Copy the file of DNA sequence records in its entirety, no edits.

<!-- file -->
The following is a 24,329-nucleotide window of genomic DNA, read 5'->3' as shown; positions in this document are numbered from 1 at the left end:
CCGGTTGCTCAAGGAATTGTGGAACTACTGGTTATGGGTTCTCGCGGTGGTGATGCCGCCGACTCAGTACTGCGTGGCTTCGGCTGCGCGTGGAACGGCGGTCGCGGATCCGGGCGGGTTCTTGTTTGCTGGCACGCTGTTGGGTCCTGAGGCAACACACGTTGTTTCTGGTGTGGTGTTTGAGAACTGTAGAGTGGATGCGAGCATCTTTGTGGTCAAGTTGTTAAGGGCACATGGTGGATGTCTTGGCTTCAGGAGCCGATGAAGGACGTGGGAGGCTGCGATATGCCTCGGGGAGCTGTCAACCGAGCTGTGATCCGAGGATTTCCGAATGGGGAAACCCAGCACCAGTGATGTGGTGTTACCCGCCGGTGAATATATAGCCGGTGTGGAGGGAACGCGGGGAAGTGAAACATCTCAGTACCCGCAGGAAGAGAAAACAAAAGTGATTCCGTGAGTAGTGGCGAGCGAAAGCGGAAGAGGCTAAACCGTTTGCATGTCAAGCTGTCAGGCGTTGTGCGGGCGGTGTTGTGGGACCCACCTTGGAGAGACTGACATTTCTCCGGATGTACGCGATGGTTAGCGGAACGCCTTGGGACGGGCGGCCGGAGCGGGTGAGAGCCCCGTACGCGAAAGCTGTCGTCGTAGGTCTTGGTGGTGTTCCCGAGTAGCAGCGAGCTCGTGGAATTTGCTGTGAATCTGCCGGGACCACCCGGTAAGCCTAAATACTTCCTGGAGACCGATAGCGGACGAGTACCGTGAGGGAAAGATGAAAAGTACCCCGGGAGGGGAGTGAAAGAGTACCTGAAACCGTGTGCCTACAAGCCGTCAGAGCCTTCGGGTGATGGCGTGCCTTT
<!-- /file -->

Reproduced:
The following is a 24,329-nucleotide window of genomic DNA, read 5'->3' as shown; positions in this document are numbered from 1 at the left end:
CCGGTTGCTCAAGGAATTGTGGAACTACTGGTTATGGGTTCTCGCGGTGGTGATGCCGCCGACTCAGTACTGCGTGGCTTCGGCTGCGCGTGGAACGGCGGTCGCGGATCCGGGCGGGTTCTTGTTTGCTGGCACGCTGTTGGGTCCTGAGGCAACACACGTTGTTTCTGGTGTGGTGTTTGAGAACTGTAGAGTGGATGCGAGCATCTTTGTGGTCAAGTTGTTAAGGGCACATGGTGGATGTCTTGGCTTCAGGAGCCGATGAAGGACGTGGGAGGCTGCGATATGCCTCGGGGAGCTGTCAACCGAGCTGTGATCCGAGGATTTCCGAATGGGGAAACCCAGCACCAGTGATGTGGTGTTACCCGCCGGTGAATATATAGCCGGTGTGGAGGGAACGCGGGGAAGTGAAACATCTCAGTACCCGCAGGAAGAGAAAACAAAAGTGATTCCGTGAGTAGTGGCGAGCGAAAGCGGAAGAGGCTAAACCGTTTGCATGTCAAGCTGTCAGGCGTTGTGCGGGCGGTGTTGTGGGACCCACCTTGGAGAGACTGACATTTCTCCGGATGTACGCGATGGTTAGCGGAACGCCTTGGGACGGGCGGCCGGAGCGGGTGAGAGCCCCGTACGCGAAAGCTGTCGTCGTAGGTCTTGGTGGTGTTCCCGAGTAGCAGCGAGCTCGTGGAATTTGCTGTGAATCTGCCGGGACCACCCGGTAAGCCTAAATACTTCCTGGAGACCGATAGCGGACGAGTACCGTGAGGGAAAGATGAAAAGTACCCCGGGAGGGGAGTGAAAGAGTACCTGAAACCGTGTGCCTACAAGCCGTCAGAGCCTTCGGGTGATGGCGTGCCTTT